St. Jude Methodist Retirement Center only exists in the pages of a White Feather Mystery. It first appears in book one, "Ludwig's Fugue.” The Undersheriff of Rockcliffe has placed his uncle-in-law in the facility, but Benny is not adjusting well. Chief Crab has to take time out from his murder investigation to try to get Benny to stop being a menace at the home. In book 2, a new character, Frank Roberts, is accepted into the Retirement Home and meets the notorious Benny Cook who is still menacing the residents despite all efforts to get him to settle down. When he dies mysteriously of an apparent poisoning, Frank and his new friends Albert, Ralph, Monty, and White Feather form the "Sleuthkateers" to try to solve the murder. This mystery, venturing into the genre, "Geezer Lit", is a humorous, sometimes poignant story of five old geezers competing with the Sheriff and his deputies in a mystery with a Hitchcockian twist. The building on the cover is actually the administrative building of the Hudson River Mental Institution in New York which was closed years ago. Those who search for the location of St. Jude based upon descriptions in the books will be disappointed. That part of highway 69 is just ranch land.
I have often been asked why I chose to make St. Jude Methodist Retirement Center a home for indigents. What is my connection? Before I became a writer, I worked for forty years in business management. Every company I worked for was bought out, downsized, went out of business, or reorganized at some point. So I have been laid off many times. For the record, it wasn’t my fault. Fortunately, I was always able to bounce back, but I have seen first hand how easily and quickly fortunes can turn. I truly felt vulnerable after I turned 60, and often worried about how easily we could lose everything. So the character Frank Roberts was born out of those sleepless nights.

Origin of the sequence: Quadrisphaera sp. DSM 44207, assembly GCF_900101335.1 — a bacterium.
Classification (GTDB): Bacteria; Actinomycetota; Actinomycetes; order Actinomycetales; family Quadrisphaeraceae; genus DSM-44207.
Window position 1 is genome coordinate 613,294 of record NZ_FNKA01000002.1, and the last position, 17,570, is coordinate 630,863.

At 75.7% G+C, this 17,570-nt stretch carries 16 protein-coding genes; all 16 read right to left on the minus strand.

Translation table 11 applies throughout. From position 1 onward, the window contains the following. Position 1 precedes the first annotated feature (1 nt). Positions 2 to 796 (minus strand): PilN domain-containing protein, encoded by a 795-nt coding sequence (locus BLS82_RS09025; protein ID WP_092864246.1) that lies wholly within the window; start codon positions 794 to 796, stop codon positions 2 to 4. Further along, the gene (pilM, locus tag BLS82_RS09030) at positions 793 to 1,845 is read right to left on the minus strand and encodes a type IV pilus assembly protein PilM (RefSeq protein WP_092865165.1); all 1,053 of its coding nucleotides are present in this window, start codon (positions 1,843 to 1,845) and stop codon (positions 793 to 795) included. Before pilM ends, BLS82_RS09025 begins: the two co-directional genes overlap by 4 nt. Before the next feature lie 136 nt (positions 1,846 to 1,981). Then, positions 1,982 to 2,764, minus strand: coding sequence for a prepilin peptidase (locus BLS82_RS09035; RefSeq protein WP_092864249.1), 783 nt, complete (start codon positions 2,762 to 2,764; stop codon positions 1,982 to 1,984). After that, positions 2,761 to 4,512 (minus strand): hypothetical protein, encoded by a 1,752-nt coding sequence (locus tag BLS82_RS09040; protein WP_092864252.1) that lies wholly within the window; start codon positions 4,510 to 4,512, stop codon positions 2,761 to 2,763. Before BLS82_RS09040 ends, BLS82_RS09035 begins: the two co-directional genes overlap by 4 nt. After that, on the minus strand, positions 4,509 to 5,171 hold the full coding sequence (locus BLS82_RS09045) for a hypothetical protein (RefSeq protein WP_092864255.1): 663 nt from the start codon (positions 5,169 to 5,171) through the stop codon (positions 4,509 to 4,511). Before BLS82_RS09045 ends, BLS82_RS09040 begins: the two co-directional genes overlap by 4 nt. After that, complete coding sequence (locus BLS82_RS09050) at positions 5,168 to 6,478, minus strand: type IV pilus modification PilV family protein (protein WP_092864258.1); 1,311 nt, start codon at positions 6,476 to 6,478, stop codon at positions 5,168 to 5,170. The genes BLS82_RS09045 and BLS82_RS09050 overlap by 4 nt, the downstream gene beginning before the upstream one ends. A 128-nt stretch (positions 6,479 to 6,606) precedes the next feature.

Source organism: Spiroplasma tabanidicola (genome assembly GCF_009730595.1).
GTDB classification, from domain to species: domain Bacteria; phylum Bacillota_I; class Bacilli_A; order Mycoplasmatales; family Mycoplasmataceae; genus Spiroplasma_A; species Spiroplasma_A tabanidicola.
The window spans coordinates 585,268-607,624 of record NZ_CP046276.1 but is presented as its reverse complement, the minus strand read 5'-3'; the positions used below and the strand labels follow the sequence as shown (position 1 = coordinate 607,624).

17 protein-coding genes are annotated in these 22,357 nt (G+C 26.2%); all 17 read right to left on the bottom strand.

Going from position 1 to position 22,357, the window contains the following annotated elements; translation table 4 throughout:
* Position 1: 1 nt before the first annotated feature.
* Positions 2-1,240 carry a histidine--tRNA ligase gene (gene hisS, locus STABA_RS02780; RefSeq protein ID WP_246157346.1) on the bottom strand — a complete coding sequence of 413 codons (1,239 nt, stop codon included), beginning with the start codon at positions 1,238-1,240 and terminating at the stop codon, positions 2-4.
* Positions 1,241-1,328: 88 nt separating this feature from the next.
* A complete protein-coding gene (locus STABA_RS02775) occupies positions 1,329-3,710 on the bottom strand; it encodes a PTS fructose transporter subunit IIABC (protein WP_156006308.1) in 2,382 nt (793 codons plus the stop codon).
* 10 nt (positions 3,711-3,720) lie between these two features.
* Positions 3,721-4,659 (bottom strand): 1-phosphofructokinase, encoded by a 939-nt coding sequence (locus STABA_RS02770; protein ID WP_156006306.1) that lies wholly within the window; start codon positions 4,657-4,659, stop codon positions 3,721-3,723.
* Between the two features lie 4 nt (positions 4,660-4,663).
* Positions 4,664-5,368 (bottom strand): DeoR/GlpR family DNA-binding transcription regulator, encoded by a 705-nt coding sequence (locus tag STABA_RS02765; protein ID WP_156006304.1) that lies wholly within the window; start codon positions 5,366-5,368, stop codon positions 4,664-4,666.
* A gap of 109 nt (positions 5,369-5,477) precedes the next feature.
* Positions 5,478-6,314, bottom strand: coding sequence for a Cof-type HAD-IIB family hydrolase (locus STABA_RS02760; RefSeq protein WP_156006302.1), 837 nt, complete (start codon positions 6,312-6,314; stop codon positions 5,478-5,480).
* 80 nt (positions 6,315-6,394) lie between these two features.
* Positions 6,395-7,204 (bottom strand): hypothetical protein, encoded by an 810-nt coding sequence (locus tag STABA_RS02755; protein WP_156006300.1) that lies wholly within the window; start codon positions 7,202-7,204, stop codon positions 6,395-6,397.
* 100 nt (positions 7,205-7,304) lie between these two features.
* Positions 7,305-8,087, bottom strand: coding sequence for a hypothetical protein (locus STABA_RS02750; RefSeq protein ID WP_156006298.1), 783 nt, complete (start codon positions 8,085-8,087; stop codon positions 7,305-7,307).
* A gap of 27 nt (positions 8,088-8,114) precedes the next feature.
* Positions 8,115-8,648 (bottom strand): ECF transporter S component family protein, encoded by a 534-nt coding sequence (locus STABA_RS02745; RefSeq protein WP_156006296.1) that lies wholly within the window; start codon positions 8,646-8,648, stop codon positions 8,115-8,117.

Frank Roberts has always visualized the calendar as a huge circle resembling a vinyl record. His position on the circle indicated the point of year. January was at the start of the circle with each month advancing counter-clockwise around the circle. When White Feather discovers Frank's concept, he accuses him of being able to "see time". White Feather also tells Frank that he can travel back in time because of it. Frank is disturbed by White Feather and mentions his conversations to his favorite retirement center aid, Stacie. Franks' condition sounds familiar to Stacie and so she researches it and discovers that Frank has a rare condition called "Synethesia". This excerpt from the book is when Stacie shares her discovery with him. It is a real condition, but White Feather's idea that Frank may be able to travel back in time is, of course, his own wrinkle on synethesia.